The Ninth Circuit began by recognizing that the Copyright Act exists “to stimulate artistic creativity for the general public good” by granting authors a “special reward” in the form of “a limited monopoly over their works.”   Despite this, Congress had codified the fair use doctrine to prevent “an overzealous monopolist [from using] his copyright to stamp out the very creativity that the [Copyright] Act seeks to ignite.”   The Ninth Circuit noted that there are four factors to guide the courts in their “fair use” analysis: (1) the purpose and character of the uses including whether such use is of a commercial nature; (2) the nature of the copyrighted work; (3) the amount and substantiality of the portion used in relation to the whole of the copyrighted work; and (4) any effect the use may have on the value or potential market for the copyright work.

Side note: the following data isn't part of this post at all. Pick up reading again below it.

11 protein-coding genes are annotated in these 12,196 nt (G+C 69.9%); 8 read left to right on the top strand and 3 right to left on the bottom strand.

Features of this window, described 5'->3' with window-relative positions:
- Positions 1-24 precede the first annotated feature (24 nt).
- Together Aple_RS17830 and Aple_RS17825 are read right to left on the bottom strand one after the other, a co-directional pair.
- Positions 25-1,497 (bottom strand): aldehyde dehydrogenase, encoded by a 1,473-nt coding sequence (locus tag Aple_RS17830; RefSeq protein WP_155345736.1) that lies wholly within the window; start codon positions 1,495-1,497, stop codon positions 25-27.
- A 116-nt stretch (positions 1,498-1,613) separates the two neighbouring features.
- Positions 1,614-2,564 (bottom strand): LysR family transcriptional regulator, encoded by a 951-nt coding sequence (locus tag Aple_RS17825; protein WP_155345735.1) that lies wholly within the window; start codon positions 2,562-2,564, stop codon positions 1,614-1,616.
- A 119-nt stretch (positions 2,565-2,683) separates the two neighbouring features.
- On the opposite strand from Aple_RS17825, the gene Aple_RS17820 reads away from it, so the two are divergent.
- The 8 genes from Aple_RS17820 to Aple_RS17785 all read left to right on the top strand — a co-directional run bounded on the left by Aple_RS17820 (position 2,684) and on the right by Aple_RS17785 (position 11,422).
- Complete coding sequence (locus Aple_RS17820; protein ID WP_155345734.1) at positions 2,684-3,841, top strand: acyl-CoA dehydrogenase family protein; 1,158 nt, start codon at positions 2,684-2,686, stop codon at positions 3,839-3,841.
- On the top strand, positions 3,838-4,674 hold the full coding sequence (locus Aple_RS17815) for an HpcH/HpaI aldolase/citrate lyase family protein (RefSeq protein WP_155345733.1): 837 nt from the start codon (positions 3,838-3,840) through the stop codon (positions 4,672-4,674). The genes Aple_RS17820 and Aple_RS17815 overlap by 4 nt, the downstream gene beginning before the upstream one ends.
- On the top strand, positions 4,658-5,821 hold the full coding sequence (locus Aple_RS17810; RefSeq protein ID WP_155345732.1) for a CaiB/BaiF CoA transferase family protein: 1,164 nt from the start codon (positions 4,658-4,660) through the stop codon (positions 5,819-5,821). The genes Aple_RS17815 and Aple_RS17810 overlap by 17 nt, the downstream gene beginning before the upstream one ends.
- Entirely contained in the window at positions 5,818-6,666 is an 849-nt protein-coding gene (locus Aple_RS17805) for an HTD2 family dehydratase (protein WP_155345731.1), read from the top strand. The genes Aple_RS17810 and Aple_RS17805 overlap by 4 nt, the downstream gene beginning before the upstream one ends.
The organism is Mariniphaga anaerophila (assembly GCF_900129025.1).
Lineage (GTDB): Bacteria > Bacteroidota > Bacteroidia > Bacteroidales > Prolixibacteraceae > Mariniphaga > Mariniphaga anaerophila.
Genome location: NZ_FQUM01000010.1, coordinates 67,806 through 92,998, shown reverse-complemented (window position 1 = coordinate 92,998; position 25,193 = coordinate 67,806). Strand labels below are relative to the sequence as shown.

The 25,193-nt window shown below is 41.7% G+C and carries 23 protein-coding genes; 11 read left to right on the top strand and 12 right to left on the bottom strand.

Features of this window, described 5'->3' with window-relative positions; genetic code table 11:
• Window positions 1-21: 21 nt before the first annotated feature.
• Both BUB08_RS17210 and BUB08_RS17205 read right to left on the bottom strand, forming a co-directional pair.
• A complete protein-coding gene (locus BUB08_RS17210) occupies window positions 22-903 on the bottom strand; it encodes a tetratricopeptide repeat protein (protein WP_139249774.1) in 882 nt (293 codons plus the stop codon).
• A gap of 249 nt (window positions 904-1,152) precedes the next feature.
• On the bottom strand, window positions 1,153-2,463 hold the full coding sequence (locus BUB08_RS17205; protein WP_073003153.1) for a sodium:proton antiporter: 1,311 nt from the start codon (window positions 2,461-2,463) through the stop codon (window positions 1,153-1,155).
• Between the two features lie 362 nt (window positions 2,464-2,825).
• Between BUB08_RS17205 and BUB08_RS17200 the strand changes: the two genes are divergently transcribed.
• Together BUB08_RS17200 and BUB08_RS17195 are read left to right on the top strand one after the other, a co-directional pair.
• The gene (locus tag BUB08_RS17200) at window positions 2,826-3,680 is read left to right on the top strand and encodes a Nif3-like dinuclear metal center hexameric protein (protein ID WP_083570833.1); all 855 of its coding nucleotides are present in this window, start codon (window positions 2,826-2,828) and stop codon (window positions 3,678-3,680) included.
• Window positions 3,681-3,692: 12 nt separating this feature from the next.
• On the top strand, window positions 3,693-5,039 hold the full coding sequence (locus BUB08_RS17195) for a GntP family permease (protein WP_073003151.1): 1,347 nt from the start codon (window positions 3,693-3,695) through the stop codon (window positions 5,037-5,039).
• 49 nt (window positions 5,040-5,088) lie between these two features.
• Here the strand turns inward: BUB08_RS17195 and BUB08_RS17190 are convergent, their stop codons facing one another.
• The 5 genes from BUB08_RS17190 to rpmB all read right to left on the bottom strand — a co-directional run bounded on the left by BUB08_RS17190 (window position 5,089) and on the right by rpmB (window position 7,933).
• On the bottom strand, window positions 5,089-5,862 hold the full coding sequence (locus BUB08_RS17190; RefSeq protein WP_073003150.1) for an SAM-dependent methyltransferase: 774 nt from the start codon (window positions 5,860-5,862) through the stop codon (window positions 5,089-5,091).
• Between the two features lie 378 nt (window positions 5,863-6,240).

In reviewing these four factors, the Ninth Circuit concluded that the trial court had properly determined that Dodgers’ use of The Ed Sullivan Show clip was protected under the fair use doctrine.  First, the Ninth Circuit recognized that the central inquiry under the first factor “is whether the new work is `transformative’”.  This means whether the new work “adds something new” to an existing work resulting in the protected work having a “new expression meaning or message” instead of just “superseding the objects of the original creation.”  The Ninth Circuit noted that the use of the clip in the Jersey Boys production was intended “to mark an important moment in the band’s career.”   It was intended to show how the Four Seasons were able to thrive despite the “British Invasion” that was occurring at the time and that by using it for this purpose, “Dodger put the clip to its own transformative ends.”  The Court noted that it was this historical reference that was its intended use and rejected SOFA’s argument that the use of the clip was for its “own entertainment value”.